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'A gaping silken dragon,/Puffed by the wind, suffices us for God./We, not the City, are the Empire's soul:/A rotten tree lives only in its rind.'

Tuesday, 7 August 2012

End times...

One of the good things about this blogging thingy is that like-minded chaps alert each other to good toy soldiers, interesting rules, handy tips, and jolly good books, like this one:

This was, of course, mentioned by His Grace, the Duke of Tradgardland, in his blog a while ago, and a good read it is too. To my mind, we live in a sort of 5th Century ourselves, here in Britain (and, particularly in England). The changes are, for some of us, almost too great to bear. I think of Robert Graves' poem, 'The Cuirassiers of the Frontier', which contains these lines:

'In Peter's Church there is no faith nor truth,
Nor justice anywhere in palace and court.
That we continue watchful on the rampart
Concerns no priest. A gaping silken dragon,
Puffed by the wind, suffices us for God.
We, not the City, are the Empire's soul:
A rotten tree lives only in its rind.'

On a more toy soldierly front, Paul Elliott's book has, of course, led to the little chaps - 15mm from Donningtons, the first, below, of a DBA army:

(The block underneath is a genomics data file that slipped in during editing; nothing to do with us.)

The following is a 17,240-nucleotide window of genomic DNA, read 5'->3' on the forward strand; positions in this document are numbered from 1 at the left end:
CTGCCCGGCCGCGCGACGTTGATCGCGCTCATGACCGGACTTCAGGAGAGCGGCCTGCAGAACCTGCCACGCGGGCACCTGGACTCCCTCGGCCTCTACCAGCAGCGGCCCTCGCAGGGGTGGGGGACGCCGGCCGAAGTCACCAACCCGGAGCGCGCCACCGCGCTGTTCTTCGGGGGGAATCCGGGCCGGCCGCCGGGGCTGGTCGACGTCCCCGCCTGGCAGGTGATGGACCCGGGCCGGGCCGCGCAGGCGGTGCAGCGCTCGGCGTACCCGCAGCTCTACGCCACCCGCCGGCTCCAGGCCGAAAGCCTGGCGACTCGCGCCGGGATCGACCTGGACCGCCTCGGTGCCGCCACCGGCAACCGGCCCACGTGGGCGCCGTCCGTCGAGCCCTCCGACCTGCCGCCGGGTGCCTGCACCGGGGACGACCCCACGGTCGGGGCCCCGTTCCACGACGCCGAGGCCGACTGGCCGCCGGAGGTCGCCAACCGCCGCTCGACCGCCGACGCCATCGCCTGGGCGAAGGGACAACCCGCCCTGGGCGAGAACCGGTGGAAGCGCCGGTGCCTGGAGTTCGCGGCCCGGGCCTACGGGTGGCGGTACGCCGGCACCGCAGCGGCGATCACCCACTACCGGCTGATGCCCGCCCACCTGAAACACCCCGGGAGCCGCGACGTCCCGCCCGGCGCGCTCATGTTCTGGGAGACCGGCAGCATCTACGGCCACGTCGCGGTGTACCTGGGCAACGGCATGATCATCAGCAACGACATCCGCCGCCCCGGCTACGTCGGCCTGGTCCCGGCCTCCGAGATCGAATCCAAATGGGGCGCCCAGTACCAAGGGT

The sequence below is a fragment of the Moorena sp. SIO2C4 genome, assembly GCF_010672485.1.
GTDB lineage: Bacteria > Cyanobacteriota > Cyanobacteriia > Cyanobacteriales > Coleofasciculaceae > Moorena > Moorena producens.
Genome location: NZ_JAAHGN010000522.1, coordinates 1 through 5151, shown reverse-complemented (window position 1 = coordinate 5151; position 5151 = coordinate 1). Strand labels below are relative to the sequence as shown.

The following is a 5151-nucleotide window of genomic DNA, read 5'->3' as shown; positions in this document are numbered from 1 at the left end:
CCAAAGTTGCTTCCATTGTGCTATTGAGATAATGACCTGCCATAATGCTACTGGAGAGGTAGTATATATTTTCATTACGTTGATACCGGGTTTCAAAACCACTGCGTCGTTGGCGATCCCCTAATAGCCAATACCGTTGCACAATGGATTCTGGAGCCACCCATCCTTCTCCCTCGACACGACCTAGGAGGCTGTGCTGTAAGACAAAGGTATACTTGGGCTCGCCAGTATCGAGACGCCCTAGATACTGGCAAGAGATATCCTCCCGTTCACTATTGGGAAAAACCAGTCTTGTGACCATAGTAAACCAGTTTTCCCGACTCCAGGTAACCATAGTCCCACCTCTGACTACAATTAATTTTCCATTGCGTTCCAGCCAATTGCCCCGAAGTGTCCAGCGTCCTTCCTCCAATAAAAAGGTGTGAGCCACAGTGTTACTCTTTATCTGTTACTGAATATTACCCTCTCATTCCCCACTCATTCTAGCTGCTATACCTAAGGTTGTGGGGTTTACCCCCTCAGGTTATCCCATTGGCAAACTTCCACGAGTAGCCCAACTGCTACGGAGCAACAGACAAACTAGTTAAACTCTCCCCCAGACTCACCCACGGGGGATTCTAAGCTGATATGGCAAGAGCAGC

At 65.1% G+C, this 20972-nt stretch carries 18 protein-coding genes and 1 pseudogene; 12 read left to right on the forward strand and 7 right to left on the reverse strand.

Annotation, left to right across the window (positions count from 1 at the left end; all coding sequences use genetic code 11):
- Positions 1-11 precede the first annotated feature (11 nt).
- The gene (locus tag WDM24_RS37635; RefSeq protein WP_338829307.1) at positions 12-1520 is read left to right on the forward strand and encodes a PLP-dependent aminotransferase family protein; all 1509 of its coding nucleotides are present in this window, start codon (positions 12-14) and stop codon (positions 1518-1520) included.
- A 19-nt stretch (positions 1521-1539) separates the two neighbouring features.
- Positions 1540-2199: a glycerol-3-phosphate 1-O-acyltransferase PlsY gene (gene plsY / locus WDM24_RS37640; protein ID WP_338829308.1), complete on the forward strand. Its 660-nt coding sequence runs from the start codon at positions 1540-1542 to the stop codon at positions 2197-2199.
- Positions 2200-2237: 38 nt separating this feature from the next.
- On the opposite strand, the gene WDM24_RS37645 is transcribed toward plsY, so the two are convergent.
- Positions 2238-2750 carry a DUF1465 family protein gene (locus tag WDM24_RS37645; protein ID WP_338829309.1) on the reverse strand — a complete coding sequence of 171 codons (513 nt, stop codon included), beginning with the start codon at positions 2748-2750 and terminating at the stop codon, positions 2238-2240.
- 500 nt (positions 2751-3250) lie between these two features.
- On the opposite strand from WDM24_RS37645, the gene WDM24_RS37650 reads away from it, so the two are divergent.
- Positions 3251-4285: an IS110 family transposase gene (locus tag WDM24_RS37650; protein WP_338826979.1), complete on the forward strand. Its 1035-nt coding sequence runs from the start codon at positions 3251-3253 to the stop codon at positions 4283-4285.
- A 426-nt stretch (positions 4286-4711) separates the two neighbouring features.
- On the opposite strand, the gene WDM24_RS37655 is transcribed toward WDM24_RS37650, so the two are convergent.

And, finally, joy of joys, I had a day off work, and put together a new bit of staging for my 6' x 4' greenhouse:

Alpines will adorn it.

'A gaping silken dragon/Puffed by the wind, suffices us for God.'


  1. Sounds like an interesting book, I may have to look into that one, thanks.

    1. Definitely worth a look - I got my copy from ABE. The author has done a very neat job of combining scholarship with the imagined story of a late Romano-British legionary, plus his own living history experiments. Sound fellow!

  2. Left a comment earlier but lost it to Blogger!
    staging and troops look great,I will enjoy seeing these projects develop.
    I am glad you enjoyed the book.The poem is new to me and I will look it up later today

    1. Yes, thanks again, Alan, for the tip on the book - good job you choose your holidays sensibly, i.e., within Britannia, not abroad - as a chap once said 'Abroad is hell and foreigners are fiends' !

  3. Found the poem-excellent it is.
    I forgot to mention that I have been swithering how to depict Elliot's battles .I bought Dux Belorum rules on Saturday but we will see...

    1. Glad you liked it. Strange fellow, Graves, but not as strange as his second muse - Laura Riding-Roughshod, as she was nicknamed. He wasn't popular amongst old comrades when he wrote Goodbye to All That - but it bought him a nice little place in Spain. Still, there are plenty of his poems I like.

  4. That does sound like a very interesting book there

    1. Indeedy! Well worth the price of (or less than!) a pint of English ale. But, be warned, you'll want to buy late Romans ...!